PFAS in water

Op-ed: The ghosts in our water

The ongoing struggle to clean up legacy PCBs—40 years after they were banned—foreshadows a looming crisis from PFAS.

Last year, the global chemical giant Bayer agreed to pay $650 million to settle the claims of 2,500 cities, counties, and ports for cleanup of contamination from polychlorinated biphenyls, or PCBs, a notorious group of chlorinated chemicals that have long been linked to cancer and reproductive and immune system harms.


Just last month, the state of Delaware sued Monsanto for "long-lasting damage" to the state's natural resources from PCBs dumped in the state. The catch? Congress banned PCBs 45 years ago. In the chemical marketplace, PCBs have been dead for decades. PCBs aren't the only chemical ghosts lurking in our waters.

When we drink polluted water or eat contaminated fish, game, or crops, these chemicals can haunt us, too, building up in our fat, tissues, blood, and organs. In pregnant people, the chemicals can cross the placental barrier, polluting the developing fetus long before birth.

Our ongoing struggle to clean up PCBs more than 40 years after they were banned exposes the limited effectiveness of banning chemicals that do not go away.

It also underscores the weaknesses in our chemical regulatory system, which tends to assume that chemicals are safe until proven otherwise. That assumption has allowed manufacturers to dump chemicals with impunity until hazards come to light, with little regard for the lives and ecosystems harmed along the way.

Even once the risks are revealed, it can take decades for the EPA to institute regulations—if it does so at all.

Decades of PFAS contamination 

In 2016, Congress enacted sweeping reforms of the EPA's chemical approval process. But the goals of the new law were undermined by the Trump administration's EPA, which often approved new chemicals without receiving adequate health and safety data, in a secretive process.

Whistleblowers recently reported intense pressure to falsify reports to make new chemicals appear safer and quickly approve them for use in commerce.The ongoing struggle to clean up PCBs also foreshadows a looming crisis from per- and polyfluoroalkyl substances, or PFAS, contamination. PFAS are so persistent that they are often referred to as "forever chemicals." They are linked to serious maladies including increased risks of kidney and testicular cancer, thyroid harms, ulcerative colitis, reproductive and developmental harms, and reduced effectiveness of vaccines.

There is a truly staggering amount of PFAS contamination in the U.S. The Environmental Working Group has mapped more than 2,800 contaminated sites and identified nearly 30,000 additional potential sites. The financial, medical, and environmental costs to address PFAS will almost certainly dwarf those related to lingering PCB contamination.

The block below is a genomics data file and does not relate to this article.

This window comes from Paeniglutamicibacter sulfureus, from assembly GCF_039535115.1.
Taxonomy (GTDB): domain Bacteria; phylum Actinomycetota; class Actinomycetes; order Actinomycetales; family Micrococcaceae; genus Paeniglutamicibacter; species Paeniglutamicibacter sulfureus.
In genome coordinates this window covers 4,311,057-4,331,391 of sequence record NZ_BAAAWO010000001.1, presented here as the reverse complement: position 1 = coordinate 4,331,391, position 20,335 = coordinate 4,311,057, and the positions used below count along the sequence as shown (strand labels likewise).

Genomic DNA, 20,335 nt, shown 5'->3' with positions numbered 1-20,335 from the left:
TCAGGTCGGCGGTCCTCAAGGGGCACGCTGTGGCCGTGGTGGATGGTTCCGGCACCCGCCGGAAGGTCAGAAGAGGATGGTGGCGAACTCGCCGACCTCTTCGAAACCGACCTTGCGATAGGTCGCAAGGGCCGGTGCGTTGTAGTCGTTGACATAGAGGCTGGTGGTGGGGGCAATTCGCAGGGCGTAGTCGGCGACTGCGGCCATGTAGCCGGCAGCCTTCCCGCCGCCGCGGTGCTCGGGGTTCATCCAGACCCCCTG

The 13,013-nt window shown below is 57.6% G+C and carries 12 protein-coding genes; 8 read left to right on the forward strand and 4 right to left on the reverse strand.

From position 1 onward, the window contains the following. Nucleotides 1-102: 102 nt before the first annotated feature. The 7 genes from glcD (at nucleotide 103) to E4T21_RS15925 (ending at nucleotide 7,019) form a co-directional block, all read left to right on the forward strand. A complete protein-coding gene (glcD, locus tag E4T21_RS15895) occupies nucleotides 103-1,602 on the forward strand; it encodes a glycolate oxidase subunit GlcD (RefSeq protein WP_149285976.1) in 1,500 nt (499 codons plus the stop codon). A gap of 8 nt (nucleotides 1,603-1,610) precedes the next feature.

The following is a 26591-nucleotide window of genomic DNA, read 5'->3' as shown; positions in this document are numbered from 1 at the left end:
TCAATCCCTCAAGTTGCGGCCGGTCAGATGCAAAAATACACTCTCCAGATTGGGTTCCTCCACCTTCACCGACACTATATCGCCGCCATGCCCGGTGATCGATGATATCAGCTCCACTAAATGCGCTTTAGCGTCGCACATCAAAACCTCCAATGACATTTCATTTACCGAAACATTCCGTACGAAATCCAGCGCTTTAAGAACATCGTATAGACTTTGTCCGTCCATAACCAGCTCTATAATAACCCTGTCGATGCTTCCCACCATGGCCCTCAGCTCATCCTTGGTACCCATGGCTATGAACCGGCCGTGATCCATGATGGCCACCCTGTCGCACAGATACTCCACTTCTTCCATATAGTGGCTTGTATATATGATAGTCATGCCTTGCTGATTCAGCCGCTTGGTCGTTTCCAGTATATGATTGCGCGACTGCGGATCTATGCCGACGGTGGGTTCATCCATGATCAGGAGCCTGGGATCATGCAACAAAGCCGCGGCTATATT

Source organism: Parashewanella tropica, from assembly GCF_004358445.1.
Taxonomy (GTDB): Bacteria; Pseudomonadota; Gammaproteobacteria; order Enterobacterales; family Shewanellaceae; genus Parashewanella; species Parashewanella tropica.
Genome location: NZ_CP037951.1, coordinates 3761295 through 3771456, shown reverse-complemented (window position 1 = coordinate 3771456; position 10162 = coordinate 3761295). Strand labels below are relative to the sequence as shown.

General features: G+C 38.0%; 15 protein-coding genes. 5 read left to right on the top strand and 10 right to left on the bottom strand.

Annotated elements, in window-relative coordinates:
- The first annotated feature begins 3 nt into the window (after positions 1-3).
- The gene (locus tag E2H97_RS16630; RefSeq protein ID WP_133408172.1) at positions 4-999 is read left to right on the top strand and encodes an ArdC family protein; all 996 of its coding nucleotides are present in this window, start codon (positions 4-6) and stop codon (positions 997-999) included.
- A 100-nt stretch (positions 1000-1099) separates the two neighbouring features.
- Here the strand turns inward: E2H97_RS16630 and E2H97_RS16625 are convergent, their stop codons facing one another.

PCBs were widely used for 30 to 40 years, beginning in the 1930s and 1940s. PFAS chemicals came on the market around the same time, but unlike PCBs, they were never banned and to this day have minimal regulations.

As such, they've been contaminating water, food, and consumer products for more than 70 years.

Regulating PFAS chemicals 

And there are hundreds, if not thousands, of PFAS chemicals that are still commercially available and widely used. The EPA estimates that the class of PCBs constitutes more than 200 individual substances. By contrast, the agency has identified more than 9,000 PFAS-related compounds, with an estimated 1,000 still in use.

Recent peer-reviewed research has found that PFAS chemicals have more than 200 categories of use. Just as we are working to mitigate the effects of climate change on future generations, we must do the same to save future generations from the chemicals in use today that will outlive us. Congress and the EPA must act quickly to address the PFAS crisis.

Specifically, the EPA should act to limit discharges of PFAS under the Clean Air Act and Clean Water Act. It should designate PFAS as "hazardous substances" under Superfund legislation and set protective limits under the Safe Drinking Water Act. Non-essential uses of toxic and persistent chemicals should be banned. Congress should also appropriate adequate funding for drinking water treatment and cleanup.

The EPA also needs to do a better job preventing contamination from persistent chemicals in the first place. The EPA must act as the laws passed by Congress require: closely scrutinize new chemicals, demand safety data if it's lacking, and restrict new chemical uses as needed to protect public health and the environment.

We owe this much to future generations, who do not deserve to be haunted by today's short-sighted decisions about chemical safety.

Melanie Benesh is a legislative attorney for the Environmental Working Group.

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